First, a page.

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Amtrak prepares for possible service cuts as employee vaccination deadline nears

About 6 percent of the railroad’s workforce faces termination for failure to show proof of vaccination, which could leave trains unstaffed

Passengers board a train bound for Boston on the day before Thanksgiving at Union Station in Washington. (Chip Somodevilla/Getty Images)

Amtrak could be forced to reduce train service after the end-of-the-year travel crunch because some workers have not complied with a mandate to be fully vaccinated in January.

About 6 percent of the railroad’s workforce could be fired for failure to show proof of vaccination by a Jan. 4 deadline, according to an internal company memo and interviews with labor and industry leaders.

The terminations could harm Amtrak’s recovery from the coronavirus pandemic slump after recent progress in restoring service and rebuilding ridership that plummeted by 97 percent. It could also exacerbate staffing problems amid a national worker shortage that Amtrak leaders say has hampered the railroad’s ability to return to pre-pandemic schedules.

Any service reductions — which would come weeks after Congress approved $66 billion in new investment for rail — could dampen Amtrak’s momentum, observers say, noting that it could hurt rider confidence in the system and ignite new scrutiny among congressional leaders.

The infrastructure package puts $66 billion into rail. It could power the biggest expansion in Amtrak’s 50-year history.

The railroad is expected to publish a revised service schedule by mid-December to reflect possible cuts, according to Amtrak. In a memo to workers last month, chief executive William J. Flynn said the railroad is preparing “for the possibility that some number of employees will choose not to get vaccinated and will therefore be leaving the company, which could necessitate some temporary reductions of Amtrak service.”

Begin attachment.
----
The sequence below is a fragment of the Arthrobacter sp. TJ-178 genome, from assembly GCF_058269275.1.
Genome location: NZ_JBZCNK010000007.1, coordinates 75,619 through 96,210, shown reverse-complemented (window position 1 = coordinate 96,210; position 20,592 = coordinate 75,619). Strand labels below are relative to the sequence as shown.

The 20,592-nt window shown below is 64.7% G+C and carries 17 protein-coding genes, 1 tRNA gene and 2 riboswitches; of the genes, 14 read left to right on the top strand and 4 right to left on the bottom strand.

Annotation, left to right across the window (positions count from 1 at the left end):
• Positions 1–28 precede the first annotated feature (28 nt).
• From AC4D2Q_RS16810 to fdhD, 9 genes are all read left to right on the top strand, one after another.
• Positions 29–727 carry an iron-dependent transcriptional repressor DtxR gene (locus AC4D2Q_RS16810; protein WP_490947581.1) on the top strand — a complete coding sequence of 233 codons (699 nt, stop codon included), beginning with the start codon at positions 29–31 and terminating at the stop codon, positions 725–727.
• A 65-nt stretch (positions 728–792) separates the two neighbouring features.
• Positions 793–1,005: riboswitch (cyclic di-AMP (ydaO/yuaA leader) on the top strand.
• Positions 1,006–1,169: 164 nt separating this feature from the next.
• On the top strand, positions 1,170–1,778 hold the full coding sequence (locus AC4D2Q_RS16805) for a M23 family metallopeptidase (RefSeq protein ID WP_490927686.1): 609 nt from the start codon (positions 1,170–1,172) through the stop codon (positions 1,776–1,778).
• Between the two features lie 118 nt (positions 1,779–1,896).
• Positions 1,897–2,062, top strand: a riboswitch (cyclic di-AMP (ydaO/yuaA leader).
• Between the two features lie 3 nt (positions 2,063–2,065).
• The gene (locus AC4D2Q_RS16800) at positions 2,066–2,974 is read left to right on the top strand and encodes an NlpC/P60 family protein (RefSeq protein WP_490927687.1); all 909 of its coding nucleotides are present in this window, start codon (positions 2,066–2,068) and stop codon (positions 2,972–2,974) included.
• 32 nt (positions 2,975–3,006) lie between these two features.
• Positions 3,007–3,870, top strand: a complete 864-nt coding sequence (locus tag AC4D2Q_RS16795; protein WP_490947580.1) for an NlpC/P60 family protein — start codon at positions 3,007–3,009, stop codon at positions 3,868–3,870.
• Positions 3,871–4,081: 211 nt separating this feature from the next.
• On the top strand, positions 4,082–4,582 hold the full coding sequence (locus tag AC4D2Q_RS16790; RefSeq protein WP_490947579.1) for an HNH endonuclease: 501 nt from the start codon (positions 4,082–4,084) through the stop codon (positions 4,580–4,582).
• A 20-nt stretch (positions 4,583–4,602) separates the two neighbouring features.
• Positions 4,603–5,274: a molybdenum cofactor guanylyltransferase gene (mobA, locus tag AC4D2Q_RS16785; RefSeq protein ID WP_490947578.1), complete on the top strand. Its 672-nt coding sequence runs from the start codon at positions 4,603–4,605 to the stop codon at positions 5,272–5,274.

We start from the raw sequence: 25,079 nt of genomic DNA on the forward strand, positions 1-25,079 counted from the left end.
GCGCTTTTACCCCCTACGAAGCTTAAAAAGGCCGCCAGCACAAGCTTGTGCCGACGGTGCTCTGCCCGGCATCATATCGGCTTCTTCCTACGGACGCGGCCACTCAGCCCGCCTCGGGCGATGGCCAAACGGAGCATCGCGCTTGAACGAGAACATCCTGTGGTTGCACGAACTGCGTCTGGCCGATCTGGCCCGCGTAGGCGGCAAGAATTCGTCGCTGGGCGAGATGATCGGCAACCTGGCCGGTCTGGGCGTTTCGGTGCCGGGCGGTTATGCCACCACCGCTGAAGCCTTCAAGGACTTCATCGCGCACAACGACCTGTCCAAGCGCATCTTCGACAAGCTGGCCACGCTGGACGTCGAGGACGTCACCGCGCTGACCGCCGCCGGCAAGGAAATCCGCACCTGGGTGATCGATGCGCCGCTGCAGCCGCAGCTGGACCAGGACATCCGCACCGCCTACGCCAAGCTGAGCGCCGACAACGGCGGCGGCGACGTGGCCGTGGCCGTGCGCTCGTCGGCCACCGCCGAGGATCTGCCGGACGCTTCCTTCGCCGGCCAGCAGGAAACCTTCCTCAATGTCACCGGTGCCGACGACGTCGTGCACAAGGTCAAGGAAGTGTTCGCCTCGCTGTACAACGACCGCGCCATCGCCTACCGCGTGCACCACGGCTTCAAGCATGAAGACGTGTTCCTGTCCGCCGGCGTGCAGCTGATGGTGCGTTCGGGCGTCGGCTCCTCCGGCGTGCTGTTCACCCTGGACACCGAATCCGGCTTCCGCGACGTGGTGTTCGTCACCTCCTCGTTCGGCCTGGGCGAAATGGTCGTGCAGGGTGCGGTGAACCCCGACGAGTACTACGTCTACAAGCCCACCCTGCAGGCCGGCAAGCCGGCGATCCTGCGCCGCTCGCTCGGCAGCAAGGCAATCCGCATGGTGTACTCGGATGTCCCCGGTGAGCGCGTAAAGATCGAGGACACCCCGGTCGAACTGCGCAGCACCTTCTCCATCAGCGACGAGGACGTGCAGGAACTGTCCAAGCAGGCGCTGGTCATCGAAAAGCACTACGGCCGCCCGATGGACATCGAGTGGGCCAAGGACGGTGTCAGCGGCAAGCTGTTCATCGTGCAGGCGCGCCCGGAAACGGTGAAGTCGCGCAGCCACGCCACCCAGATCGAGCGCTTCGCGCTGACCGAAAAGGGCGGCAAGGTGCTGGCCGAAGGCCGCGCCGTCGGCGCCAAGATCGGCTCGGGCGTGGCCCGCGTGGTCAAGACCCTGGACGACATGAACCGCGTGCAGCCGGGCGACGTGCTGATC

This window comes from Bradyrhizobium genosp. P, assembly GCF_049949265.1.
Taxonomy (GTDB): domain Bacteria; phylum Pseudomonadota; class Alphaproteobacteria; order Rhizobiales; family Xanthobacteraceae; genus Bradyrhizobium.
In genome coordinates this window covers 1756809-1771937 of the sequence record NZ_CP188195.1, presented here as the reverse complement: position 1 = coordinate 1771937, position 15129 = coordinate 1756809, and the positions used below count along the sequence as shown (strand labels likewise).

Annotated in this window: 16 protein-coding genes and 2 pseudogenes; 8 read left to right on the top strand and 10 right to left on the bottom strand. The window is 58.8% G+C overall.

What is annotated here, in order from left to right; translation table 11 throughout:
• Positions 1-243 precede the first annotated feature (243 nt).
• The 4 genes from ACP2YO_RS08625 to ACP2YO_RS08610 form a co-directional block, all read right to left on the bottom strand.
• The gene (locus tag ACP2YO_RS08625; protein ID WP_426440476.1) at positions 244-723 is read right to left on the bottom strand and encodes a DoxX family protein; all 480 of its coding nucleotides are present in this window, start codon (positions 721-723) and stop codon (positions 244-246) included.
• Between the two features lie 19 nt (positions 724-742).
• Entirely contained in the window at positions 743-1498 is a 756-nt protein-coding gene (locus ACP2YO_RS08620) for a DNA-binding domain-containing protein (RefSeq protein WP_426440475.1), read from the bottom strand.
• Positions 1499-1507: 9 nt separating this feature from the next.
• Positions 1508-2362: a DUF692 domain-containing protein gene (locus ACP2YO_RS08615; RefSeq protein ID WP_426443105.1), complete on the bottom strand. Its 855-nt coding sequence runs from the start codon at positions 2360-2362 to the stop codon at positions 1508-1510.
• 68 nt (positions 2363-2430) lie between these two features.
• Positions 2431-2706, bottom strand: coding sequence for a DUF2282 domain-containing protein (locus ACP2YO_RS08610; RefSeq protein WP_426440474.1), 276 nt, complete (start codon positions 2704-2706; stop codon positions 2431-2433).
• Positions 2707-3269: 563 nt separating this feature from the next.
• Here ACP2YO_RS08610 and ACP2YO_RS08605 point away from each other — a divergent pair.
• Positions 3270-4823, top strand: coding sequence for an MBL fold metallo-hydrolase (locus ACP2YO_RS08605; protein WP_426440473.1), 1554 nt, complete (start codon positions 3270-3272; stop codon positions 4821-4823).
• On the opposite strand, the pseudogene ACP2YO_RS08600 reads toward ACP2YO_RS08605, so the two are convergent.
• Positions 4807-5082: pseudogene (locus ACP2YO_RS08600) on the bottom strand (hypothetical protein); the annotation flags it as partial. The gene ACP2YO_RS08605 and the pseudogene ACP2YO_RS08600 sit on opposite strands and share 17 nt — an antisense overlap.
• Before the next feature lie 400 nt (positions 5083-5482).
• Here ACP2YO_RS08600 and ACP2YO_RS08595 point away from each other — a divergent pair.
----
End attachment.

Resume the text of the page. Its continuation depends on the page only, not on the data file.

The company said in the memo that 88.2 percent of its roughly 17,000 workers had been vaccinated late last month, and projected another 6 percent were on track to comply this month. Amtrak said Friday it expects the number “to be slightly higher” by the January deadline.

Amtrak already has pushed back disciplinary action against noncompliant workers until after the busy holiday travel season, a timeline that railroad officials say is in line with new government guidelines for federal contractors. Although Amtrak operates as a private company, it was created by Congress, reports to the government and relies on federal subsidies.

The federal vaccine policy is being challenged in court by labor unions, which have pushed for the return of a more flexible policy that allows a testing option for those unwilling to be vaccinated.

It is unclear which routes could face reductions. Amtrak has not said whether unvaccinated workers are concentrated in any particular region of the country. Some industry and labor leaders say rural areas would be most likely to suffer, in part because vaccination rates are lower and crews are smaller. Replacing key workers — such as locomotive engineers or train conductors — could prove difficult as safety protocols call for trained workers who already are familiar with routes to run trains.